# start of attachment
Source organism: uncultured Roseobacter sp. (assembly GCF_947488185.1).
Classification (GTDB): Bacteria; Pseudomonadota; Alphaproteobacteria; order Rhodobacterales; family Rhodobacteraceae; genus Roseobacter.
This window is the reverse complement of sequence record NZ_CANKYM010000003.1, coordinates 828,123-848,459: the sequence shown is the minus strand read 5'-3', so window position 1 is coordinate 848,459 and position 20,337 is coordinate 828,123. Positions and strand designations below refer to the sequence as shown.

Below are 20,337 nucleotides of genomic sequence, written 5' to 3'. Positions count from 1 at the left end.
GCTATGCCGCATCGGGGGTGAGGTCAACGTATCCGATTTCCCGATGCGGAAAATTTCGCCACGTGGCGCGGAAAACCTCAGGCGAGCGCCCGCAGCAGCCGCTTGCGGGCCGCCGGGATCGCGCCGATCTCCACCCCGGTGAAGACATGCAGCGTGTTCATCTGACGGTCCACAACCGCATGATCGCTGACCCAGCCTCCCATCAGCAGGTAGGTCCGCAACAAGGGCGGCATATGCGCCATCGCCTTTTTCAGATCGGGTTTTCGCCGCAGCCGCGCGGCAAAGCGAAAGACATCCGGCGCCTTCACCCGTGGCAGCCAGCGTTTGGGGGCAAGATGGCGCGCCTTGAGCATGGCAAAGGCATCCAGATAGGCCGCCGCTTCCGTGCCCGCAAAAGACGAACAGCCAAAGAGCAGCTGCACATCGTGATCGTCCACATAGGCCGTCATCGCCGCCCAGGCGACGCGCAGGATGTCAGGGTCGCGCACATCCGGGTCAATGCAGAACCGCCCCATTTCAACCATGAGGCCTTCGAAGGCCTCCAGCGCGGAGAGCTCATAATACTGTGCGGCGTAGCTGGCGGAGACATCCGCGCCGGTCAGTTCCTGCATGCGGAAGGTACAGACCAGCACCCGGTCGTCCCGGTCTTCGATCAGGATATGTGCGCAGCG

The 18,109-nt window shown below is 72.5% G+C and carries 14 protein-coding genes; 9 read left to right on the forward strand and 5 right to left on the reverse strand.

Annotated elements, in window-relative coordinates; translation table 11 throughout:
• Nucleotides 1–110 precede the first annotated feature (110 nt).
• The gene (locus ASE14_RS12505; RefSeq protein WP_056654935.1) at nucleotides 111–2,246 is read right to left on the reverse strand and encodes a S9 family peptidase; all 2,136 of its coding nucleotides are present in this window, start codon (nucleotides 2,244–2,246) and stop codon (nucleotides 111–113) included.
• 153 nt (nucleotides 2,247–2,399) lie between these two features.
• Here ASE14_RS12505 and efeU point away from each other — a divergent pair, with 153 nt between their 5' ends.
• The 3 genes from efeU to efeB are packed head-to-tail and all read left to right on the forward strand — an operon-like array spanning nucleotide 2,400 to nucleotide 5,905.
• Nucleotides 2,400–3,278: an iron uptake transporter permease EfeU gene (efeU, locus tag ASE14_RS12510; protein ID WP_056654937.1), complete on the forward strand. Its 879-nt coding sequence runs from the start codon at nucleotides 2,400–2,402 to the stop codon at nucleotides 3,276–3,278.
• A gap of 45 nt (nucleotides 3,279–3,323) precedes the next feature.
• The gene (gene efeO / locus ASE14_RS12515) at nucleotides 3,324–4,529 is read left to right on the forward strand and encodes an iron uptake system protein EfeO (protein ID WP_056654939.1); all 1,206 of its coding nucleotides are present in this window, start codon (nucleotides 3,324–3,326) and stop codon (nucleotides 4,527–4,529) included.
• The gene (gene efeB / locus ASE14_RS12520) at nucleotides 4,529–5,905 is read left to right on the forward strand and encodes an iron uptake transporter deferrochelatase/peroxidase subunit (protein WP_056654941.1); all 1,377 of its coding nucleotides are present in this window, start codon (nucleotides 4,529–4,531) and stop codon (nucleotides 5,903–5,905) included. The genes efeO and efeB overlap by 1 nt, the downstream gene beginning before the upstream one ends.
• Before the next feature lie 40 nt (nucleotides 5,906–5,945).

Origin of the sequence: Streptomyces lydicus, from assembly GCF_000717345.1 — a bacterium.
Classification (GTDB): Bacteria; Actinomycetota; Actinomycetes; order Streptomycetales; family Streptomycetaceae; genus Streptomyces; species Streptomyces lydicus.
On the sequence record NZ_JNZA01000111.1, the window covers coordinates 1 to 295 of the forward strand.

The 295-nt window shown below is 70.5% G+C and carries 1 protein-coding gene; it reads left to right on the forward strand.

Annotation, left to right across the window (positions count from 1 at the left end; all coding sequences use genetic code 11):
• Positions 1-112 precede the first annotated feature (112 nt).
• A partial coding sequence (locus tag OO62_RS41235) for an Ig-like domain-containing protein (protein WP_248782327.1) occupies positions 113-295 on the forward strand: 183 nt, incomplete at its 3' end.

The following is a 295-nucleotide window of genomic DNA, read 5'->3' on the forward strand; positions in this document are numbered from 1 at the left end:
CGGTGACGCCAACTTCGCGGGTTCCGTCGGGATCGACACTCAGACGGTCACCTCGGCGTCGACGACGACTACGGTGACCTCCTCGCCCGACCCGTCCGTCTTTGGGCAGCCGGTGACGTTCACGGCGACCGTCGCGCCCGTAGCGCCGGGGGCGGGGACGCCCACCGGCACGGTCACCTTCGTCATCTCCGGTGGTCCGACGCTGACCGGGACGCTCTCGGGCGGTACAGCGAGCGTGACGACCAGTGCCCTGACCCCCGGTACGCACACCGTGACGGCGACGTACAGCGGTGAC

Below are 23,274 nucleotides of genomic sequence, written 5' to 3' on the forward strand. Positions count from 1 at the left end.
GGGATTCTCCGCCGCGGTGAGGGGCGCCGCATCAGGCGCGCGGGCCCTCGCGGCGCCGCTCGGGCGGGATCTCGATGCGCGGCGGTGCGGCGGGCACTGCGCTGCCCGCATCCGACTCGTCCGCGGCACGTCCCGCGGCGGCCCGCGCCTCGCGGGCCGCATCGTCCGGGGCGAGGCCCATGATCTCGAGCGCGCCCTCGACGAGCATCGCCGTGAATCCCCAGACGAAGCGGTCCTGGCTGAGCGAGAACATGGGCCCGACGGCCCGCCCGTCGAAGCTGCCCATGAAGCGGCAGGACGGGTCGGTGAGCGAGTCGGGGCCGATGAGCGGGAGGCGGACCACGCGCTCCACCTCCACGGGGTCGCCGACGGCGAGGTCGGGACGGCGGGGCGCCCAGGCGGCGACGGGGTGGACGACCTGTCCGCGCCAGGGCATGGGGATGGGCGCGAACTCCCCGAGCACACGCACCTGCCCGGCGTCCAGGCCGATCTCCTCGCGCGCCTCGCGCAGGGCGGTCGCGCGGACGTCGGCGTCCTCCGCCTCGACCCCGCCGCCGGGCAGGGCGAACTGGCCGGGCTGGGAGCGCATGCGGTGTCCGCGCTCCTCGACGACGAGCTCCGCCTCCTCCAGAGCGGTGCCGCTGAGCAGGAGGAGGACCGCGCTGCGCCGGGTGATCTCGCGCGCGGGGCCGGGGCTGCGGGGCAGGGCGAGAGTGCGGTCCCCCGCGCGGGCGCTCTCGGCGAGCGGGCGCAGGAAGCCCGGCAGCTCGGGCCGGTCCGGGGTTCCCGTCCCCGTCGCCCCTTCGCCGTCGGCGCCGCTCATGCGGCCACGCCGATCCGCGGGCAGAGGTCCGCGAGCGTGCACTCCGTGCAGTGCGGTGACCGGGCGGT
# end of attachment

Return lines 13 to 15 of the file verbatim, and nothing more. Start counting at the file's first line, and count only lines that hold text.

• Nucleotides 2,400–3,278: an iron uptake transporter permease EfeU gene (efeU, locus tag ASE14_RS12510; protein ID WP_056654937.1), complete on the forward strand. Its 879-nt coding sequence runs from the start codon at nucleotides 2,400–2,402 to the stop codon at nucleotides 3,276–3,278.
• A gap of 45 nt (nucleotides 3,279–3,323) precedes the next feature.
• The gene (gene efeO / locus ASE14_RS12515) at nucleotides 3,324–4,529 is read left to right on the forward strand and encodes an iron uptake system protein EfeO (protein ID WP_056654939.1); all 1,206 of its coding nucleotides are present in this window, start codon (nucleotides 3,324–3,326) and stop codon (nucleotides 4,527–4,529) included.